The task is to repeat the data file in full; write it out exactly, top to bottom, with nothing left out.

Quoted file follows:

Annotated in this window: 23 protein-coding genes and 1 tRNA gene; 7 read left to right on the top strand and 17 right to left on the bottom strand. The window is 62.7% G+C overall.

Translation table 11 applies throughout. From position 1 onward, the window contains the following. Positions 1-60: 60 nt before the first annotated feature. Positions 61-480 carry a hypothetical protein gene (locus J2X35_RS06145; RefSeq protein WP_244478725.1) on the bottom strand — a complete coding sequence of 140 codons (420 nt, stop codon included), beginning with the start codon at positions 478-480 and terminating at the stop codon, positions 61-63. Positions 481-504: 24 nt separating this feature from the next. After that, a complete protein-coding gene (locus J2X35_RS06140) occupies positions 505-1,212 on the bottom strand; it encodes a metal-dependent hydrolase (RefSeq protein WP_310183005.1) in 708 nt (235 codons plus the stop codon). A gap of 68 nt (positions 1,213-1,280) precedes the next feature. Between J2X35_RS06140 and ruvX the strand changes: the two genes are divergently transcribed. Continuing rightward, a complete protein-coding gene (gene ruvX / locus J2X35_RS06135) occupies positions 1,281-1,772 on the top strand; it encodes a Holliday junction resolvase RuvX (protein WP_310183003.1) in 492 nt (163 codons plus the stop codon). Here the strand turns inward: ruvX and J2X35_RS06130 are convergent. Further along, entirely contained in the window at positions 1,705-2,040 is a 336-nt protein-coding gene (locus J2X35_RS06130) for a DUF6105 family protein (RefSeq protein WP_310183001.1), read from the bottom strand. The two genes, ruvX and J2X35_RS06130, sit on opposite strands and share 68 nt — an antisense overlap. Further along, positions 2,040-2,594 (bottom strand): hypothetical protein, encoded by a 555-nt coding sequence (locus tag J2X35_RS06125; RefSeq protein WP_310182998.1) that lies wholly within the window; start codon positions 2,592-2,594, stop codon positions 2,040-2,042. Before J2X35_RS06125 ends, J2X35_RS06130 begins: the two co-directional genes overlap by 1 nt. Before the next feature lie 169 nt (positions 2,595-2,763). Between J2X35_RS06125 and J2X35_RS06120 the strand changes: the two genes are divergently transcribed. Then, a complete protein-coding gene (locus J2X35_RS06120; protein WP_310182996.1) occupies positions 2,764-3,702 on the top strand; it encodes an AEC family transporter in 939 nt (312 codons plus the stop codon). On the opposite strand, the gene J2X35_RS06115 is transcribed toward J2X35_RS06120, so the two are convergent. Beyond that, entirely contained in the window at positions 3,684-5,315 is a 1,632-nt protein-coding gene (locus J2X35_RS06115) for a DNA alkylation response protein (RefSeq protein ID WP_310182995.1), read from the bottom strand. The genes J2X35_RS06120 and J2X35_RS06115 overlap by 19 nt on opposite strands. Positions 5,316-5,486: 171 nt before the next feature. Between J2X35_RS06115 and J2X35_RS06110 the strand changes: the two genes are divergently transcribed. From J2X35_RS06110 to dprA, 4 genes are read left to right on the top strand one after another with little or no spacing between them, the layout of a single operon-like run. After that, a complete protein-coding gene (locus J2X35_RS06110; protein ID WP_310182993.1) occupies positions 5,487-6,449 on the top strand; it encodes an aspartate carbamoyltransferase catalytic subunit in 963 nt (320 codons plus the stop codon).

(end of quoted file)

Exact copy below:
Annotated in this window: 23 protein-coding genes and 1 tRNA gene; 7 read left to right on the top strand and 17 right to left on the bottom strand. The window is 62.7% G+C overall.

Translation table 11 applies throughout. From position 1 onward, the window contains the following. Positions 1-60: 60 nt before the first annotated feature. Positions 61-480 carry a hypothetical protein gene (locus J2X35_RS06145; RefSeq protein WP_244478725.1) on the bottom strand — a complete coding sequence of 140 codons (420 nt, stop codon included), beginning with the start codon at positions 478-480 and terminating at the stop codon, positions 61-63. Positions 481-504: 24 nt separating this feature from the next. After that, a complete protein-coding gene (locus J2X35_RS06140) occupies positions 505-1,212 on the bottom strand; it encodes a metal-dependent hydrolase (RefSeq protein WP_310183005.1) in 708 nt (235 codons plus the stop codon). A gap of 68 nt (positions 1,213-1,280) precedes the next feature. Between J2X35_RS06140 and ruvX the strand changes: the two genes are divergently transcribed. Continuing rightward, a complete protein-coding gene (gene ruvX / locus J2X35_RS06135) occupies positions 1,281-1,772 on the top strand; it encodes a Holliday junction resolvase RuvX (protein WP_310183003.1) in 492 nt (163 codons plus the stop codon). Here the strand turns inward: ruvX and J2X35_RS06130 are convergent. Further along, entirely contained in the window at positions 1,705-2,040 is a 336-nt protein-coding gene (locus J2X35_RS06130) for a DUF6105 family protein (RefSeq protein WP_310183001.1), read from the bottom strand. The two genes, ruvX and J2X35_RS06130, sit on opposite strands and share 68 nt — an antisense overlap. Further along, positions 2,040-2,594 (bottom strand): hypothetical protein, encoded by a 555-nt coding sequence (locus tag J2X35_RS06125; RefSeq protein WP_310182998.1) that lies wholly within the window; start codon positions 2,592-2,594, stop codon positions 2,040-2,042. Before J2X35_RS06125 ends, J2X35_RS06130 begins: the two co-directional genes overlap by 1 nt. Before the next feature lie 169 nt (positions 2,595-2,763). Between J2X35_RS06125 and J2X35_RS06120 the strand changes: the two genes are divergently transcribed. Then, a complete protein-coding gene (locus J2X35_RS06120; protein WP_310182996.1) occupies positions 2,764-3,702 on the top strand; it encodes an AEC family transporter in 939 nt (312 codons plus the stop codon). On the opposite strand, the gene J2X35_RS06115 is transcribed toward J2X35_RS06120, so the two are convergent. Beyond that, entirely contained in the window at positions 3,684-5,315 is a 1,632-nt protein-coding gene (locus J2X35_RS06115) for a DNA alkylation response protein (RefSeq protein ID WP_310182995.1), read from the bottom strand. The genes J2X35_RS06120 and J2X35_RS06115 overlap by 19 nt on opposite strands. Positions 5,316-5,486: 171 nt before the next feature. Between J2X35_RS06115 and J2X35_RS06110 the strand changes: the two genes are divergently transcribed. From J2X35_RS06110 to dprA, 4 genes are read left to right on the top strand one after another with little or no spacing between them, the layout of a single operon-like run. After that, a complete protein-coding gene (locus J2X35_RS06110; protein ID WP_310182993.1) occupies positions 5,487-6,449 on the top strand; it encodes an aspartate carbamoyltransferase catalytic subunit in 963 nt (320 codons plus the stop codon).